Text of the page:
Benjamin Swinburne - Morgan Stanley, Research Division

Great. Why don't we shift over to one of your other big drivers upfront that you talked about, which is content modernization? I think when you were here a couple of years ago, we were coming to the tail end of the Harry Potter run and there was a lot of concern in the market about how you're going to grow the business theatrically post Potter, and you had a great year last year at the studios. Can you talk about the growth prospects for the studios over next couple of years, maybe touching on film and television?

Jeffrey L. Bewkes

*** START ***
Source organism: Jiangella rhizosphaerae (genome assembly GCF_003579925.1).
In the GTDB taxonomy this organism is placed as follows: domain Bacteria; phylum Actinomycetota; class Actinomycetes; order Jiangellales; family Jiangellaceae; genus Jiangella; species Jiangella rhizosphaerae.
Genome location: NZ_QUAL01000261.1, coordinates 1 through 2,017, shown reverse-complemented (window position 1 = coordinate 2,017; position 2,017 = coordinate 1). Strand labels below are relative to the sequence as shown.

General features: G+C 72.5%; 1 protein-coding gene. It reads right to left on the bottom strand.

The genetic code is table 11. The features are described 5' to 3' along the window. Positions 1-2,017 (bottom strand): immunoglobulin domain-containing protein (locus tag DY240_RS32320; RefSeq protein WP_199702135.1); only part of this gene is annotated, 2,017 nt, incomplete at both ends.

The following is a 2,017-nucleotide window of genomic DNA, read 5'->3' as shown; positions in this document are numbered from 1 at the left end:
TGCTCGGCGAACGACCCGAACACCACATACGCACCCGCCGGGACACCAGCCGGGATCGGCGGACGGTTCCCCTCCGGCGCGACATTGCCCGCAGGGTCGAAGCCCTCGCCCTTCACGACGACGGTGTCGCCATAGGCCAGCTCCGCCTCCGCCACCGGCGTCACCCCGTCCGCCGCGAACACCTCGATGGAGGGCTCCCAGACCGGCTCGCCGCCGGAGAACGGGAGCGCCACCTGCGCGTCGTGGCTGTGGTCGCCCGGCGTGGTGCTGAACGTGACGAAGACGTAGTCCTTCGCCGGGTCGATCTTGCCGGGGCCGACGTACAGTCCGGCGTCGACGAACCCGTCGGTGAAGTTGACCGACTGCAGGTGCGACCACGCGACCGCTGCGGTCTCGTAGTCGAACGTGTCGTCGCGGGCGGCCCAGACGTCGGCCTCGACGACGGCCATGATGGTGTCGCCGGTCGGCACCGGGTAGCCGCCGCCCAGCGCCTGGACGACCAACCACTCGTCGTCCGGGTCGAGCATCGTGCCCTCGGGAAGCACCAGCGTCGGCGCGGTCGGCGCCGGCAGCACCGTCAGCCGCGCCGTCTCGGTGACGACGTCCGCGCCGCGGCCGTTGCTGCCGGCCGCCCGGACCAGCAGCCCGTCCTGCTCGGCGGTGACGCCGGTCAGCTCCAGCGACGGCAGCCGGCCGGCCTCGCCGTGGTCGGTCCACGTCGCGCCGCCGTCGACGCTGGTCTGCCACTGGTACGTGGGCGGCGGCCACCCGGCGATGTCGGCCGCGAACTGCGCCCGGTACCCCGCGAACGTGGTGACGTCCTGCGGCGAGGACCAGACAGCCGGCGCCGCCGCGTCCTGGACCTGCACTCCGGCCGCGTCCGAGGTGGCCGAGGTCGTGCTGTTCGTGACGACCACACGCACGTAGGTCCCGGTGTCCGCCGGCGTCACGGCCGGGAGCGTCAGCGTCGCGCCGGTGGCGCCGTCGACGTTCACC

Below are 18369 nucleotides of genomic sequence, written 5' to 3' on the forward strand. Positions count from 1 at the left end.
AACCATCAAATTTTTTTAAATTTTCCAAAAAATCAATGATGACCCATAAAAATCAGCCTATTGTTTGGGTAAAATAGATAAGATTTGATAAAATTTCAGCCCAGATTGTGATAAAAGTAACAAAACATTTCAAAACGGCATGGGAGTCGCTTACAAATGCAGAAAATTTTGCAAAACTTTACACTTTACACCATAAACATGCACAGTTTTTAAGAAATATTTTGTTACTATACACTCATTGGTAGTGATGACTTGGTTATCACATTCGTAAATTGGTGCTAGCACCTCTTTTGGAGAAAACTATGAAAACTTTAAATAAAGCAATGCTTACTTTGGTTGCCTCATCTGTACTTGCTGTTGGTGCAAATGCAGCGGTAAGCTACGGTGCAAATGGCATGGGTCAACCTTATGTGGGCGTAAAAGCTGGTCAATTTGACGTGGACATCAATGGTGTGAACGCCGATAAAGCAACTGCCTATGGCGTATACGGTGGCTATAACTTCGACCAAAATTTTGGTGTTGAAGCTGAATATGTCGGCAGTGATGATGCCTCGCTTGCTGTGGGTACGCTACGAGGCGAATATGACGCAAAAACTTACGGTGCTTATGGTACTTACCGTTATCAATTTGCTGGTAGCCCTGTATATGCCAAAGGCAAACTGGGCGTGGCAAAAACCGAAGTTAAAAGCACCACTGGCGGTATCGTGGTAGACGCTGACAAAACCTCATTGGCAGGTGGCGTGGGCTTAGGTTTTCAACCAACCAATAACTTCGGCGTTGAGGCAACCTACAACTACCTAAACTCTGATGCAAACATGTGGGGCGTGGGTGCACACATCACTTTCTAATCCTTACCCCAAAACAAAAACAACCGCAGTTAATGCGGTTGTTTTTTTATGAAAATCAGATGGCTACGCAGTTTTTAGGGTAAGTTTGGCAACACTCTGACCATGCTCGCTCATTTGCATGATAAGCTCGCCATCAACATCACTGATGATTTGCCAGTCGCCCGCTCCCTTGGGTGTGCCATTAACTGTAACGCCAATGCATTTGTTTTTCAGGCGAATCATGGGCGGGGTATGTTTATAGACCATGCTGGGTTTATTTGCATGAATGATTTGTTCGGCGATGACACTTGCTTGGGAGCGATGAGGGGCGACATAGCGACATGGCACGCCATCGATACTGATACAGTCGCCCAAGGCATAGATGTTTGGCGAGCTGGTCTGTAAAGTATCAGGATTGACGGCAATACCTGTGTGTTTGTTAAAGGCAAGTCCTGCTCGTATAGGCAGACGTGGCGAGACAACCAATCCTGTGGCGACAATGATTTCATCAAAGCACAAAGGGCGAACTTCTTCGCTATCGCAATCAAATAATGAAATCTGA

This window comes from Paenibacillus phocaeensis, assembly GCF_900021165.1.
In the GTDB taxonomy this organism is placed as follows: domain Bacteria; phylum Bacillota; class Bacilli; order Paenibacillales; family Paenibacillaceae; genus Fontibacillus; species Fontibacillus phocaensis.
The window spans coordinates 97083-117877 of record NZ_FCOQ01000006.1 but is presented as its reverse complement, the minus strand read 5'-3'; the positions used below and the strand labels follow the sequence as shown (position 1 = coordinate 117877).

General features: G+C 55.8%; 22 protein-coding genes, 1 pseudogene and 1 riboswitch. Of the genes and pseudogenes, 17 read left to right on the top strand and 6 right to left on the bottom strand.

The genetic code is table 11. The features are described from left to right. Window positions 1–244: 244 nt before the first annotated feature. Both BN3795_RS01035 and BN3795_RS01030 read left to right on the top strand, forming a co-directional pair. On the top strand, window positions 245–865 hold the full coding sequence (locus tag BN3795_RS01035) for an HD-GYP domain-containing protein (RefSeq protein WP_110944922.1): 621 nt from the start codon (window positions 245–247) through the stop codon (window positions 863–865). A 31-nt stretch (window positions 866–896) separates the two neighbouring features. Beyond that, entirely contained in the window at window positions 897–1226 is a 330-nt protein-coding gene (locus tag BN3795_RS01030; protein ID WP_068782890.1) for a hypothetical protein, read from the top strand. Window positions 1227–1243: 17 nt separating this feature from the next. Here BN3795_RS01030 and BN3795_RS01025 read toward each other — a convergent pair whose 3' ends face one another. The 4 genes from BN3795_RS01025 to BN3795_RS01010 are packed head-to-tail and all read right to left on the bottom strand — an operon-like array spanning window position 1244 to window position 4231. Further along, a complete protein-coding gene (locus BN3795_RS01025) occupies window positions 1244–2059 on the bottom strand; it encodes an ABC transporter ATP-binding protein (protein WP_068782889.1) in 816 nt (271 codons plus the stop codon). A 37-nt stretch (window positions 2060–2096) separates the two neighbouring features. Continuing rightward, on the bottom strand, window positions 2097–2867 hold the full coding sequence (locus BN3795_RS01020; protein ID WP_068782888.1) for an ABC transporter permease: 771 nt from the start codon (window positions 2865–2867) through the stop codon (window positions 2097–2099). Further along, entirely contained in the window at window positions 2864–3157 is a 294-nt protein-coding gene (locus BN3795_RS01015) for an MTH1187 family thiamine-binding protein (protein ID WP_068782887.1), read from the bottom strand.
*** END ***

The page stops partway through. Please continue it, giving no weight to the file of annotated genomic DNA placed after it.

Yes, I think -- look, I think the growth prospects are pretty good for Warner Bros. We had about a little over $1 billion, $1.25 billion of operating income last year and 60% of that was our TV production business. If you look out over the next several years, you can see a path to that business growing. And again, shorthand, I think I'm going to mention this earlier, there's more buyers in more territories, but to expand slightly more on that, domestically, the improving economics of the U.S. broadcasters means there's a buoyancy in license fees for the best shows. And virtually, every year, Warner Bros. is the #1 supplier of programming to the U.S. broadcast networks. If you look at the cable network universe, there's more networks that are financially viable bidders for original programming as well as syndicated programming than ever before. If you look at internationally, there continues to be strong growth in existing territories in terms of license fee inflation, but also more and more territories are becoming viable bidders as multichannel and there's a proliferation of channels in the universe. SVOD is clearly adding new money into the ecosystem, and I think Warner has been very thoughtful about how to exploit the SVOD opportunity, and we think that there's a big opportunity ahead on that front so -- and so we see strong opportunities in TV production, and frankly, it's the highest return on capital business we have at the company, and we would love to find even more ways to exploit investing capital in that business. If you look theatrically, you're right, the era of Harry Potter maybe over theatrically, although we're still garnering lucrative license fees for Harry Potter from theme parks, which is going to be an annuity for years and years to come, in addition to subsequent downstream window sales of the Harry Potter films. But again, I think I mentioned a lot of optimism for this year's slate. It was good to see a rebound in the U.S. domestic theatrical market in 2012, where I think where seats were up 7%, and there's been quietly a rationalization in the number of theatrical releases and a revamping towards some of the talent deals. So I think quietly, the economics of the theatrical business are arguably getting better. If you look to the home entertainment business, which has been a challenged business in terms of growth, it was also good to see stability and flatness in overall consumer expenditures in 2012 relative to 2011, and that's ahead of what we would believe is a very viable download-to-own model, which is the whole effort behind UltraViolet, but we are utilizing Windows to try to advantage high-margin opportunities. And we're trying to disadvantage lower margin opportunities. And we're also fully behind Ultraviolet to try to drive greater consumer awareness and frankly, a better consumer experience as it relates to download-to-own models. If you look at our games business, where we're relatively small, but we've got huge franchises in Batman: Arkham, in Mortal Kombat, in LEGO branded games, I think that's going to be a growth business for us. I think we've got opportunities to rationalize costs for studio over time. So I think you have to put all those ingredients together. We've got incremental opportunities in consumer products and licensing and merchandising. I think our full expectation is that the studio business is going to grow over time.